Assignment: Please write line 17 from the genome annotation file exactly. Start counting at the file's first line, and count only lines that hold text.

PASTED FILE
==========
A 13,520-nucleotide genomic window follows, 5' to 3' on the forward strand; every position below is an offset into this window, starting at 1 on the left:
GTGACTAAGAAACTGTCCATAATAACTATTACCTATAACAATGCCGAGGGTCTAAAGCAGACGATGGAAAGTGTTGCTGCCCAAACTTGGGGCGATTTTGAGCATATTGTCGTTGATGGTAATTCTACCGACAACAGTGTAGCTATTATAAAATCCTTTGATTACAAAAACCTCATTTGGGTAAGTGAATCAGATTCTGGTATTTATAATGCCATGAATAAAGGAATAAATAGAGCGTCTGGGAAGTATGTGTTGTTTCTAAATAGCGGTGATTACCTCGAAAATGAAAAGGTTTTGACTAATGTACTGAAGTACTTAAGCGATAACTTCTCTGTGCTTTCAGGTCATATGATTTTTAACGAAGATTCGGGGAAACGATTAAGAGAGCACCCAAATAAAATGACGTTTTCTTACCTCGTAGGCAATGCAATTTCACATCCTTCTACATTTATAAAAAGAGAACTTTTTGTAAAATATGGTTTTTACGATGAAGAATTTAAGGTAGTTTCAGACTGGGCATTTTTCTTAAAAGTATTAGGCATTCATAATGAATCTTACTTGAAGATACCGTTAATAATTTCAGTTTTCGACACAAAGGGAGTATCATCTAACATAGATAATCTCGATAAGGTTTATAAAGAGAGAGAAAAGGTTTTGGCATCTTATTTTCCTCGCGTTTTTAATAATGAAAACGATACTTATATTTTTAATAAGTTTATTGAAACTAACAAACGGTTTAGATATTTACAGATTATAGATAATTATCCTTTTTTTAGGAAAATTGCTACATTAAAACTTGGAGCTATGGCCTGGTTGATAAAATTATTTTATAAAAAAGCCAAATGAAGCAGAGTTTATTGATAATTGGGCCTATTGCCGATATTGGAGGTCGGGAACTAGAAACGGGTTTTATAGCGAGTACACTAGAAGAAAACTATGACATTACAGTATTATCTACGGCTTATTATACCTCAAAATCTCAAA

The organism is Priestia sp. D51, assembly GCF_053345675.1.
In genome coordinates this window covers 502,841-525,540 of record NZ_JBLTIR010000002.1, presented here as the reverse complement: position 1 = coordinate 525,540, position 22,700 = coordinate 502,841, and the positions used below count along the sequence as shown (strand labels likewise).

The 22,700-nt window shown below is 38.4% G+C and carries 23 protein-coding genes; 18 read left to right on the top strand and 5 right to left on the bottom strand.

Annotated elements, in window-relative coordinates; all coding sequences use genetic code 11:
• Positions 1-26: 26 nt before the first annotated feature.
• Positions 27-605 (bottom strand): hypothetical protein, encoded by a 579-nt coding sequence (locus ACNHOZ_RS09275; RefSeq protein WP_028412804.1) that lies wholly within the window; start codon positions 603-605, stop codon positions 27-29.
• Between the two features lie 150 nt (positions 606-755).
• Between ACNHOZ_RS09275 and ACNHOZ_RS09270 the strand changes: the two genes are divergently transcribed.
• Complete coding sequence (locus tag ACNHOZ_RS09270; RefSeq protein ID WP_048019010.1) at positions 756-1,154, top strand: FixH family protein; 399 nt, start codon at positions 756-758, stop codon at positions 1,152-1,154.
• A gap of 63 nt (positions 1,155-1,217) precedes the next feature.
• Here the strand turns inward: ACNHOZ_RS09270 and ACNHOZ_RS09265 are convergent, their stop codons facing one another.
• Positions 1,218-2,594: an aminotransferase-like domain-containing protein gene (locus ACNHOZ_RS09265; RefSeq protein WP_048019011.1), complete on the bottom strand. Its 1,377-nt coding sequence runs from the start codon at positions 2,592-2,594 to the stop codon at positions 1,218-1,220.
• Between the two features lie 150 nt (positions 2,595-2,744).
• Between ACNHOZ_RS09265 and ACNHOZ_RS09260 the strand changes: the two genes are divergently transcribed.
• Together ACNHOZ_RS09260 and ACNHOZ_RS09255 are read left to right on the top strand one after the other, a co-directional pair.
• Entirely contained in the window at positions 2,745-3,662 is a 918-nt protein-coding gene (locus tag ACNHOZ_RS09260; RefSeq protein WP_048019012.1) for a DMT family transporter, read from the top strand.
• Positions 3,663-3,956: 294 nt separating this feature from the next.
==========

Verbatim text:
• Together ACNHOZ_RS09260 and ACNHOZ_RS09255 are read left to right on the top strand one after the other, a co-directional pair.